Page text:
New Drupal7 Website from Dept of Ed - Federal Student Aid

bornholtz's picture

I'm very excited to announce a new site that I've been working on

http://studentaid.gov

It is a Drupal 7 site with a mobile friendly responsive design based on Omega. This was developed internally with government employees. Team size was 2 developers, 2 testers and 1 project manager.

And a little bit more about the site and surrounding social media push here: http://storify.com/FAFSA/new-resources-from-federal-student-aid

Happy to answer most questions about the site.

Thanks,
Tim

AttachmentSize
blank copydoc.doc64.5 KB

Comments

Very Nice

johnnykrisma's picture

Love the site, I'm in the federal government myself and I am working on an Omega-based site to replace our current CMS.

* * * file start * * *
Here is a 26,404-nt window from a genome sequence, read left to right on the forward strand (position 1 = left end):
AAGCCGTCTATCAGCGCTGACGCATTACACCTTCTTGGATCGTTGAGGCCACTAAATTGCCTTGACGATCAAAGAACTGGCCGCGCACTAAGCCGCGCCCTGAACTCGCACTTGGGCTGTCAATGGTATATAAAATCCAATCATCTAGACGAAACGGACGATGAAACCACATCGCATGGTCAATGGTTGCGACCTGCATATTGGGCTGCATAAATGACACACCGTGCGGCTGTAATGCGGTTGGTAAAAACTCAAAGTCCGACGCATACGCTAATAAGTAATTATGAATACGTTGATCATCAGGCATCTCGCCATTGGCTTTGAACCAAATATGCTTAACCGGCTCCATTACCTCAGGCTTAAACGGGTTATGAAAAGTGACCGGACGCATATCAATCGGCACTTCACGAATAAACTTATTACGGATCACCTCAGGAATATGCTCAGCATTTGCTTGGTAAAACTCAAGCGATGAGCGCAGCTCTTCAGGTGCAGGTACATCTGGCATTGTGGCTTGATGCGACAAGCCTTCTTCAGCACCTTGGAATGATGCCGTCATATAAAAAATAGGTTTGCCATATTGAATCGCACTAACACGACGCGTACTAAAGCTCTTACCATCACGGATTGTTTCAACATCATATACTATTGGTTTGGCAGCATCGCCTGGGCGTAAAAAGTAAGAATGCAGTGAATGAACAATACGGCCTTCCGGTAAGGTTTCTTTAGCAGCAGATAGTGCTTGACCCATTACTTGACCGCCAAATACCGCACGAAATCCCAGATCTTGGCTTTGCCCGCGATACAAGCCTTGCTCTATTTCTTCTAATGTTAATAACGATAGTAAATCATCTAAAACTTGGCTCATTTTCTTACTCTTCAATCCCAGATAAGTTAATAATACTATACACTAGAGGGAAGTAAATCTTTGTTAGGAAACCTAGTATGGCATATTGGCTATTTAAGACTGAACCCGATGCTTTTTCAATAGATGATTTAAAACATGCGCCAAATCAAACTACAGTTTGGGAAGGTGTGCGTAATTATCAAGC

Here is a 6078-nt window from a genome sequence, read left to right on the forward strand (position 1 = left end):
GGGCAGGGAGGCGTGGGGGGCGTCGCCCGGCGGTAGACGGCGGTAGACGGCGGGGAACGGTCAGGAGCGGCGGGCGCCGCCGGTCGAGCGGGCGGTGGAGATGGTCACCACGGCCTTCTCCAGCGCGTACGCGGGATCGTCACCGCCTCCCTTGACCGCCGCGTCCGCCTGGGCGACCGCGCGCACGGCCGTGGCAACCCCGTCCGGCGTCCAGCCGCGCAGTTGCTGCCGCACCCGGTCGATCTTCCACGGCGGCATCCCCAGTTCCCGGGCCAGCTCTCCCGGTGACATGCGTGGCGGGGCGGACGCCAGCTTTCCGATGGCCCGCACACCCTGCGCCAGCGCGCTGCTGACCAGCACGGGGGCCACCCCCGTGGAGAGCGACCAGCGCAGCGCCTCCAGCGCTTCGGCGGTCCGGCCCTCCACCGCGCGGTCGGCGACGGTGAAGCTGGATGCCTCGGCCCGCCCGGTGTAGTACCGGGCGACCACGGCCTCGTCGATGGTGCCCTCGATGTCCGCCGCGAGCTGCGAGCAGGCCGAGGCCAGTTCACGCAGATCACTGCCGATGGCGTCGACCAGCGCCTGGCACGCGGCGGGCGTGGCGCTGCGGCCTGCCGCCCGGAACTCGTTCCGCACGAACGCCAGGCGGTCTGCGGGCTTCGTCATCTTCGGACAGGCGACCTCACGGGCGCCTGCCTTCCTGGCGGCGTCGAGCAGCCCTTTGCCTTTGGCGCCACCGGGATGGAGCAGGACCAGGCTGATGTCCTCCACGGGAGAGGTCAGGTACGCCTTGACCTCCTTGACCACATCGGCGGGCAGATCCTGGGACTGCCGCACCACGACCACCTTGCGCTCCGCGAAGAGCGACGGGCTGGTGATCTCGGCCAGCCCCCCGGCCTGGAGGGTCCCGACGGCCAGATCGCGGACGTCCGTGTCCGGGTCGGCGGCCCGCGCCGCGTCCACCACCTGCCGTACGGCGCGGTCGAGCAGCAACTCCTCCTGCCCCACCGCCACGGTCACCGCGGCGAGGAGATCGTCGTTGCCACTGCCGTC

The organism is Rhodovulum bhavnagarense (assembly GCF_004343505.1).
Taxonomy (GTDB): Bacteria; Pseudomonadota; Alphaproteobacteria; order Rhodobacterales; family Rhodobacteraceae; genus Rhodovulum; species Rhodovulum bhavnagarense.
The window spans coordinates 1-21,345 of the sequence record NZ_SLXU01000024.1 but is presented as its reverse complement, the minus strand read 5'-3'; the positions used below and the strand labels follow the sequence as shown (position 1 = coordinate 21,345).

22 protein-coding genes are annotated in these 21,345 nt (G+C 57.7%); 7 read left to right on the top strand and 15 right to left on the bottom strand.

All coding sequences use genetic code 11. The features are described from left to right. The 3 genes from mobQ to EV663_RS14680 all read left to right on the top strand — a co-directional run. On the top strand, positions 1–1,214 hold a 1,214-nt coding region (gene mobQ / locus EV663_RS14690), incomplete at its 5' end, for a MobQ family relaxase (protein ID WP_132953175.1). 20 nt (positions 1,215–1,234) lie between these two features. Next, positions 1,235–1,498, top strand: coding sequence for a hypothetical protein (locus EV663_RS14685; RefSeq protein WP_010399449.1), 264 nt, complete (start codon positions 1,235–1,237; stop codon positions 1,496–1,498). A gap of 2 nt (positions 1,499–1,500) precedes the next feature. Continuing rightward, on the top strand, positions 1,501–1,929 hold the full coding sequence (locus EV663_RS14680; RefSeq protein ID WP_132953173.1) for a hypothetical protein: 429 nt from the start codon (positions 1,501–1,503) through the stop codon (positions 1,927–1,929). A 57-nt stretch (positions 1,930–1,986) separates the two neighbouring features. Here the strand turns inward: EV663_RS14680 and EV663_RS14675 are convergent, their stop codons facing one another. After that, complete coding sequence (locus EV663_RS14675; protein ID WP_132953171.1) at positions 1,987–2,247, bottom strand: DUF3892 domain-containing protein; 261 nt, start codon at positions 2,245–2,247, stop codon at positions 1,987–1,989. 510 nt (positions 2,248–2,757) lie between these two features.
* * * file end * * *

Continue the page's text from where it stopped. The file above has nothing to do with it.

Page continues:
My content folks wanted me to ask: how many content contributors/authors work on the site and do you have any pointers on training people to use the Drupal interface?

Thanks and great work!

John

poachable?? ;-)

brent.lightner's picture

Tim--killer site. We're working with Omega and responsiveness a lot these days and love what you're team has done here. Any of you guys looking to make the move to private sector? Same work. Better pay. ;-)

If you're going to Capital Camp, my firm is hosting a reception Friday night (on a boat in Georgetown, if that helps sweeten the pot?) If you're interested in saying hi, find one of us (Taoti) for an invitation. (Or just message me.)

Again, great job!

Nice Job

mottihoresh's picture

Very nice job, a major improvement over the old one!

Motti Horesh
Horesh Studios

John,I've attached a blank

bornholtz's picture

John,
I've attached a blank copydoc with some tips as to how to use it to the original post. Our content creators used those to work with the content while the Drupal system was being built. The whole project was less than 6 months from start to finish so the technical team was constantly racing the writers to have everything they needed.

Here's a note from our lead editor: